Enjoy The Snowpocalypse While It Lasts

Three people were murdered in Louisville Wednesday night, and homicide detectives are investigating a double shooting that left a woman gravely injured. [WDRB]

In a decision filed Jan. 11, an Administrative Law Judge ruled that the U.S. Department of Agriculture failed to prove that Wildlife in Need director Tim Stark was unfit to hold a federal exhibitor’s license. [C-J/AKN]

Big-box grocery chains and liquor store lobbyists continue to scuffle over the latest attempt to lift Indiana’s longtime ban on Sunday carryout alcohol sales. [WHAS11]

The Republican-controlled state Senate has approved a bill that requires a woman to have a face-to-face meeting with a doctor before having an abortion. [H-L]

An investigation is underway after a man’s body was found in a home Wednesday night. [WLKY]

That awkward moment when your dad thinks your rival will best you in the race for the Republican presidential nomination. Sen. Rand Paul (R-Cookie Tree) must have been pretty bummed when his father, former Congressman Ron Paul, admitted that it’s likely Donald Trump will become the GOP’s candidate for president. [HuffPo]

The first major snowfall of the season serves as a good reminder to always be prepared when you are driving. [WAVE3]

Last year looks like it was an unwelcome watershed for the embattled U.S. coal industry. Power companies in 2015 for the first time may have burned more natural gas than coal to generate electricity, according to analysts who attribute it to the cheapest gas prices in 16 years and a record number of coal-fired plants retired from service because of the high cost of meeting environmental regulations. [Reuters]

A legislative panel has passed a bill that would allow Louisville Metro Police officers to work more than 40 hours a week without being paid overtime. [WFPL]

Kevin Schiller had no idea what hit him. With 21 years on the job, the building engineer for Macy’s department stores had been in and out of every nook and cranny of many of the retail giant’s Texas stores, including the storage room in the Macy’s in Denton, Texas. [NPR]

If you’re a Kroger customer, you soon could be grocery shopping from the comfort of your home. [Business First]

For about $30,000, Performance Services was hired to perform the facilities study for West Clark Community Schools in preparation for their November 2016 referendum. [News & Tribune]

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How Compassionate! Another Child Dead

Ugh, people are the absolute worst. Especially when they’re the type of Christianist who would attack someone for cracking a damn joke. [WDRB]

Nope, hot brown doesn’t put Louisville on any culinary list. The city is filled with amazing, affordable restaurants but get a damn grip on the hot brown front. [C-J/AKN]

Another day, another child shot dead in Possumbilly Compassionate City. [WHAS11]

On a scale of 1 to 10, how disconnected from reality is the Metro Council? 30? 50? Youth curfews only make rich white people in St. Matthews feel safer. [H-L]

It’s an effort aimed at keeping youngsters on the right track. My Brother’s Keeper is sponsored by the Catholic Enrichment Center. [WLKY]

President Barack Obama has invited a businessman who helps low-income residents afford solar panels to the State of the Union. [HuffPo]

Maybe it’s time for people to calm down? Graffiti, including what appears to be Arabic text, was found spray painted on the wall of Fairdale High School on Saturday morning, JCPS officials confirmed. [WAVE3]

For the first time, you can easily search whether your hospital, clinic, pharmacy or health insurer has been named in patient privacy complaints, breaches or violations. [ProPublica]

The Louisville Affordable Housing Trust Fund is looking for a new executive director after the departure of Rachel Hurst. [WFPL]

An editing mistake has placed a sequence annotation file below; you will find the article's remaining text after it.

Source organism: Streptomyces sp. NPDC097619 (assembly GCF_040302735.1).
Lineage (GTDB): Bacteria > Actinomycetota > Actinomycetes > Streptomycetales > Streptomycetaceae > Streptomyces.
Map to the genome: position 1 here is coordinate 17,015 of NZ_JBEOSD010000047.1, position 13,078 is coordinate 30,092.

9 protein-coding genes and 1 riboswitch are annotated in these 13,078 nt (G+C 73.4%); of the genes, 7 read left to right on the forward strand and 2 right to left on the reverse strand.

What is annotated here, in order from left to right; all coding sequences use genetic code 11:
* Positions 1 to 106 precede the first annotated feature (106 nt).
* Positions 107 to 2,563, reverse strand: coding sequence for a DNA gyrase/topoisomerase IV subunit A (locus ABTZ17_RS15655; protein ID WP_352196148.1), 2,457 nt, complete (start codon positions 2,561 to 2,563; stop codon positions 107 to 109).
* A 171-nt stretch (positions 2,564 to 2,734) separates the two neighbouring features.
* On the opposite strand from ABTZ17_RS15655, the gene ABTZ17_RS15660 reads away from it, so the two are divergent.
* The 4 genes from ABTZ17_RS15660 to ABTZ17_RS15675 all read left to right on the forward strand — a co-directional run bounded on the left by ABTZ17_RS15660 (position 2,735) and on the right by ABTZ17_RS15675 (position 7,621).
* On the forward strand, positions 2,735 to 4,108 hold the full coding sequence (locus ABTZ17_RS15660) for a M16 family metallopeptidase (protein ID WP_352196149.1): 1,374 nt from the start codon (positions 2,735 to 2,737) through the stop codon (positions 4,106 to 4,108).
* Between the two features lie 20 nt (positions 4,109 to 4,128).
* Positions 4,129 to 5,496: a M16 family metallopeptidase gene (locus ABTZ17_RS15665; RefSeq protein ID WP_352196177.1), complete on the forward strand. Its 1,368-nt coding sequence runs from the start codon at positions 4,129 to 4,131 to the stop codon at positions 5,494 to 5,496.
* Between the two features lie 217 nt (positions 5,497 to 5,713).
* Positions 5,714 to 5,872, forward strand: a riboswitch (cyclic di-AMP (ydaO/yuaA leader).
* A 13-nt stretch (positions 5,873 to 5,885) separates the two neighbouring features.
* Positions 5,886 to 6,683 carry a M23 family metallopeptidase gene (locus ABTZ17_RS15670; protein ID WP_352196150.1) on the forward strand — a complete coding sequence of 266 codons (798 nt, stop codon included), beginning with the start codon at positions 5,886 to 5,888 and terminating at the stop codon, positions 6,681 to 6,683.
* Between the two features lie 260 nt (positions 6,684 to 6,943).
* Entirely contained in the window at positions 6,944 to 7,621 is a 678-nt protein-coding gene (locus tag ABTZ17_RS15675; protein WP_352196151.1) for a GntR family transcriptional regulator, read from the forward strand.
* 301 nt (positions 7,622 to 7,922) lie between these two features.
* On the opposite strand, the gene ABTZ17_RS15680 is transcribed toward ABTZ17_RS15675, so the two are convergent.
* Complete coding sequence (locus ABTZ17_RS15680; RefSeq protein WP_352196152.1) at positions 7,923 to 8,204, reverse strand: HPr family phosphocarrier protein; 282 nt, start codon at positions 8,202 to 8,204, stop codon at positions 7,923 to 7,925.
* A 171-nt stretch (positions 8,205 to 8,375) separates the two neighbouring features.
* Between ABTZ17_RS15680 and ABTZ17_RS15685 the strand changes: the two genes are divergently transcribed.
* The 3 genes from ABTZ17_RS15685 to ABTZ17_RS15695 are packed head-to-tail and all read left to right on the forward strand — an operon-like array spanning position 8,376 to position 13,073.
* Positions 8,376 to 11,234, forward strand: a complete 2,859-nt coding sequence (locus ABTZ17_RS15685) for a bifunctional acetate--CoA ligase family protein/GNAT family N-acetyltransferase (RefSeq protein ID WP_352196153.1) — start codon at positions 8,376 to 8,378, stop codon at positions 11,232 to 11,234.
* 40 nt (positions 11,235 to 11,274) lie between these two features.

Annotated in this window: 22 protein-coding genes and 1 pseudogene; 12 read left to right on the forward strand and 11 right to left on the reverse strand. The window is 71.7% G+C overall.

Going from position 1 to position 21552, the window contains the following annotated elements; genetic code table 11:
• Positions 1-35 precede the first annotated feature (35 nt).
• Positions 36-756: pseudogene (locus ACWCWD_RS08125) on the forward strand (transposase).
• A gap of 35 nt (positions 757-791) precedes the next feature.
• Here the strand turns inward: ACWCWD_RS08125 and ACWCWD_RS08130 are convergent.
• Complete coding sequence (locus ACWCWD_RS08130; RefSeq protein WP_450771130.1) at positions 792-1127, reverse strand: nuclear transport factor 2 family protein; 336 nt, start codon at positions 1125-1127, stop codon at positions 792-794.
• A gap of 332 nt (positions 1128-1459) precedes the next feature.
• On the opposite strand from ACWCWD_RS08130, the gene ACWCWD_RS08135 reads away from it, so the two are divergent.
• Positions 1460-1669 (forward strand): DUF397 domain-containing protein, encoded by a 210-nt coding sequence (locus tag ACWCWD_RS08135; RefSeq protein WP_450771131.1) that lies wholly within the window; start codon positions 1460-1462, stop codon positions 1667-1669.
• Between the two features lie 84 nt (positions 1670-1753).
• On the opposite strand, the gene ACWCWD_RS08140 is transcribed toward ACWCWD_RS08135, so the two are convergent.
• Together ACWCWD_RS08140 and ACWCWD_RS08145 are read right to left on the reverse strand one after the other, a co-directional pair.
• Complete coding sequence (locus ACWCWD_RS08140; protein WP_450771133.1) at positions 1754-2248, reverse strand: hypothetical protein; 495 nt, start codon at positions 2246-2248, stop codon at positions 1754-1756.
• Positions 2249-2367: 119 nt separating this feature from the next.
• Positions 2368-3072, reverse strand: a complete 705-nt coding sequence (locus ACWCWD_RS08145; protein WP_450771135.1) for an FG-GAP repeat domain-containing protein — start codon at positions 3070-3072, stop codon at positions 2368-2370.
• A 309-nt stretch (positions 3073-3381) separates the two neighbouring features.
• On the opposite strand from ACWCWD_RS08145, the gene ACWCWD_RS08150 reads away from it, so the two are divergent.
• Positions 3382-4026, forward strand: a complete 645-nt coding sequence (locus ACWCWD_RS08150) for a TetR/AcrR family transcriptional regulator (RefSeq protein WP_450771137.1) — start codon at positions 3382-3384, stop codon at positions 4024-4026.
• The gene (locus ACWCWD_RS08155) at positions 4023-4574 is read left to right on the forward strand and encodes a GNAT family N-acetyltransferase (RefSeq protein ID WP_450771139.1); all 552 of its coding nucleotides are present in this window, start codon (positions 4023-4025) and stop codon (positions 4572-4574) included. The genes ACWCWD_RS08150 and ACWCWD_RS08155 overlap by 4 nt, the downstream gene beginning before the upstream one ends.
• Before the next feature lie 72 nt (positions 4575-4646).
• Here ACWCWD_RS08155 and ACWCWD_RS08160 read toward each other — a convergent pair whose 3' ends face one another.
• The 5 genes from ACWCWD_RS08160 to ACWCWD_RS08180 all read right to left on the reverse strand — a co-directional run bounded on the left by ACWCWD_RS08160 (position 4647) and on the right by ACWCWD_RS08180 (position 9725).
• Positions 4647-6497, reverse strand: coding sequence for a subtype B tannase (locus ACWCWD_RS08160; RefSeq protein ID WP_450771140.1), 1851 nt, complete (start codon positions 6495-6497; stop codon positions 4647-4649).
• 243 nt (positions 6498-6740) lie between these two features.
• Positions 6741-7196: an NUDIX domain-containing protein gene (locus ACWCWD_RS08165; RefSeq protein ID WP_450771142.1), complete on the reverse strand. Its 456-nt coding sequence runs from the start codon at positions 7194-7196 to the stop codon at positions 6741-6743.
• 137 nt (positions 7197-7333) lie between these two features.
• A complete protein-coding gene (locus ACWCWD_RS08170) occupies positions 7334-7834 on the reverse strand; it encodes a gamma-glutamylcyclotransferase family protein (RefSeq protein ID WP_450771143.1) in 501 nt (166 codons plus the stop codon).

US jobs growth remained solid in December as the economy added 292,000 jobs, beating expectations. [BBC]

Because there’s nothing more pressing at the University of Louisville. [Business First]

A decision on what company will carry out the facilities and feasibility studies for West Clark Community Schools’ referendum project will come next week, after the board interviewed six firms Thursday night. [News & Tribune]

Local Media Mall Freakout Rages On

Terrible that this kid was injured but HOLY HELL AT THE HYPE! This is being blown way out of proportion. Really? Hyping things up with a headline about god putting them there? This is why Louisville can’t have nice things. [WDRB]

Yes, UofL could have paid her to go away. UofL loves to pay people to go away. Look at Shirley, the former attorney, nearly everyone else who knows something and hasn’t gone to prison. [C-J/AKN]

Linda Lee was convicted of sparking several fires over a period of 18 months. [WHAS11]

Lexington is still trying really hard to be as murderous as Louisville. [H-L]

Didn’t take long for Compassionate City to get back to murder after the start of the new year. [WLKY]

White wingnut terrorists took over a federal building in Oregon and almost no mainstream media covered it. [HuffPo]

The Louisville Metro Police Department’s Traffic Division reports that it responded to almost 30,000 vehicle accidents in 2015. [WAVE3]

U.S. President Barack Obama is expected to announce executive actions expanding background checks on gun sales, media outlets reported on Thursday, citing people familiar with White House proposals and planning. [Reuters]

If you ignore the bullshit mall hype being pushed by WDRB for a minute – the disgusting white flight panic, approved by Bill Lamb and his team as if it is in any way helping this city – you’ll find thoughtful commentary from people who aren’t losing their damn minds. People who were actually there. [WFPL]

Why is Middle America killing itself? The fact itself is probably the most important social science finding in years. It is already reshaping American politics. The Post’s Jeff Guo notes that the people who make up this cohort are “largely responsible for Donald Trump’s lead in the race for the Republican nomination for president.” The key question is why, and exploring it provides answers that suggest that the rage dominating U.S. politics will only get worse. [WaPo]